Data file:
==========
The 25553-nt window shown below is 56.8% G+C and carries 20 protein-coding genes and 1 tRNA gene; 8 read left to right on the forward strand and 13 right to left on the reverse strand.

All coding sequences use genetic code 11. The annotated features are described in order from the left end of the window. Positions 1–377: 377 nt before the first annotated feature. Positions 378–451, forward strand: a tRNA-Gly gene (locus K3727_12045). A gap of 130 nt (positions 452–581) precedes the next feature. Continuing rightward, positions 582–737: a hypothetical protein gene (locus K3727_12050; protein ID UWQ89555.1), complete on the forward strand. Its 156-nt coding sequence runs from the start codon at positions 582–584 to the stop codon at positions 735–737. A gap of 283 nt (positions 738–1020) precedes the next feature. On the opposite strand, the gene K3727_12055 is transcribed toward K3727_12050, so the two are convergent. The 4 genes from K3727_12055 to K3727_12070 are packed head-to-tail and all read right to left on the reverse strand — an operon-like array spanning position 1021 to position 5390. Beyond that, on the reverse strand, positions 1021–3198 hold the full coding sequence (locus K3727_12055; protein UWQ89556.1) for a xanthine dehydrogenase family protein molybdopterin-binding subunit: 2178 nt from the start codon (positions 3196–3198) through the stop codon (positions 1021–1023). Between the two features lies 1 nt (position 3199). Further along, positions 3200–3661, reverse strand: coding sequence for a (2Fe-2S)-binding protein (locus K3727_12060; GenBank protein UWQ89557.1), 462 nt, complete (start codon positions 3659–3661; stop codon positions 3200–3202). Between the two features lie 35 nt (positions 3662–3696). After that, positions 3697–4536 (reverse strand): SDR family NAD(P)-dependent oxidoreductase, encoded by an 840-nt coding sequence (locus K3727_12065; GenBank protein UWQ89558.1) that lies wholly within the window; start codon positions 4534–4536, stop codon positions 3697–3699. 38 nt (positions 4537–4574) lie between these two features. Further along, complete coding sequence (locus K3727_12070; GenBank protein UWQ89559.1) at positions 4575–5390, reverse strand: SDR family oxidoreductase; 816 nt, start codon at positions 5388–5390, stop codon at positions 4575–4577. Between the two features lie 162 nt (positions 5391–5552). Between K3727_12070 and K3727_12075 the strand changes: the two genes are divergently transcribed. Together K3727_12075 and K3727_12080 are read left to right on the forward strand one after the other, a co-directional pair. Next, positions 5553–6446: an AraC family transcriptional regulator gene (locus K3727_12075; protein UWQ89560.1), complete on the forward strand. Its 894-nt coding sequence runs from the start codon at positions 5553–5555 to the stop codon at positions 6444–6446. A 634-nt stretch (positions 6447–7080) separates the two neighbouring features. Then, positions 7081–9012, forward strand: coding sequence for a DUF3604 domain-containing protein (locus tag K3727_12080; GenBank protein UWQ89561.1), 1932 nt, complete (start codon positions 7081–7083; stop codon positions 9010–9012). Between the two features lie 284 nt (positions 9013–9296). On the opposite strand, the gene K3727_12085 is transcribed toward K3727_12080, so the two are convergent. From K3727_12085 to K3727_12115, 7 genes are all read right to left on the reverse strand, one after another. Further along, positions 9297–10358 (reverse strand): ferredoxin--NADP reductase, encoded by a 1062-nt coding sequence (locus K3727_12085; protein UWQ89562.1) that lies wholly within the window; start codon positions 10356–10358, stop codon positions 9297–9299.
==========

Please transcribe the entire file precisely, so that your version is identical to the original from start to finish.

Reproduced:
The 25553-nt window shown below is 56.8% G+C and carries 20 protein-coding genes and 1 tRNA gene; 8 read left to right on the forward strand and 13 right to left on the reverse strand.

All coding sequences use genetic code 11. The annotated features are described in order from the left end of the window. Positions 1–377: 377 nt before the first annotated feature. Positions 378–451, forward strand: a tRNA-Gly gene (locus K3727_12045). A gap of 130 nt (positions 452–581) precedes the next feature. Continuing rightward, positions 582–737: a hypothetical protein gene (locus K3727_12050; protein ID UWQ89555.1), complete on the forward strand. Its 156-nt coding sequence runs from the start codon at positions 582–584 to the stop codon at positions 735–737. A gap of 283 nt (positions 738–1020) precedes the next feature. On the opposite strand, the gene K3727_12055 is transcribed toward K3727_12050, so the two are convergent. The 4 genes from K3727_12055 to K3727_12070 are packed head-to-tail and all read right to left on the reverse strand — an operon-like array spanning position 1021 to position 5390. Beyond that, on the reverse strand, positions 1021–3198 hold the full coding sequence (locus K3727_12055; protein UWQ89556.1) for a xanthine dehydrogenase family protein molybdopterin-binding subunit: 2178 nt from the start codon (positions 3196–3198) through the stop codon (positions 1021–1023). Between the two features lies 1 nt (position 3199). Further along, positions 3200–3661, reverse strand: coding sequence for a (2Fe-2S)-binding protein (locus K3727_12060; GenBank protein UWQ89557.1), 462 nt, complete (start codon positions 3659–3661; stop codon positions 3200–3202). Between the two features lie 35 nt (positions 3662–3696). After that, positions 3697–4536 (reverse strand): SDR family NAD(P)-dependent oxidoreductase, encoded by an 840-nt coding sequence (locus K3727_12065; GenBank protein UWQ89558.1) that lies wholly within the window; start codon positions 4534–4536, stop codon positions 3697–3699. 38 nt (positions 4537–4574) lie between these two features. Further along, complete coding sequence (locus K3727_12070; GenBank protein UWQ89559.1) at positions 4575–5390, reverse strand: SDR family oxidoreductase; 816 nt, start codon at positions 5388–5390, stop codon at positions 4575–4577. Between the two features lie 162 nt (positions 5391–5552). Between K3727_12070 and K3727_12075 the strand changes: the two genes are divergently transcribed. Together K3727_12075 and K3727_12080 are read left to right on the forward strand one after the other, a co-directional pair. Next, positions 5553–6446: an AraC family transcriptional regulator gene (locus K3727_12075; protein UWQ89560.1), complete on the forward strand. Its 894-nt coding sequence runs from the start codon at positions 5553–5555 to the stop codon at positions 6444–6446. A 634-nt stretch (positions 6447–7080) separates the two neighbouring features. Then, positions 7081–9012, forward strand: coding sequence for a DUF3604 domain-containing protein (locus tag K3727_12080; GenBank protein UWQ89561.1), 1932 nt, complete (start codon positions 7081–7083; stop codon positions 9010–9012). Between the two features lie 284 nt (positions 9013–9296). On the opposite strand, the gene K3727_12085 is transcribed toward K3727_12080, so the two are convergent. From K3727_12085 to K3727_12115, 7 genes are all read right to left on the reverse strand, one after another. Further along, positions 9297–10358 (reverse strand): ferredoxin--NADP reductase, encoded by a 1062-nt coding sequence (locus K3727_12085; protein UWQ89562.1) that lies wholly within the window; start codon positions 10356–10358, stop codon positions 9297–9299.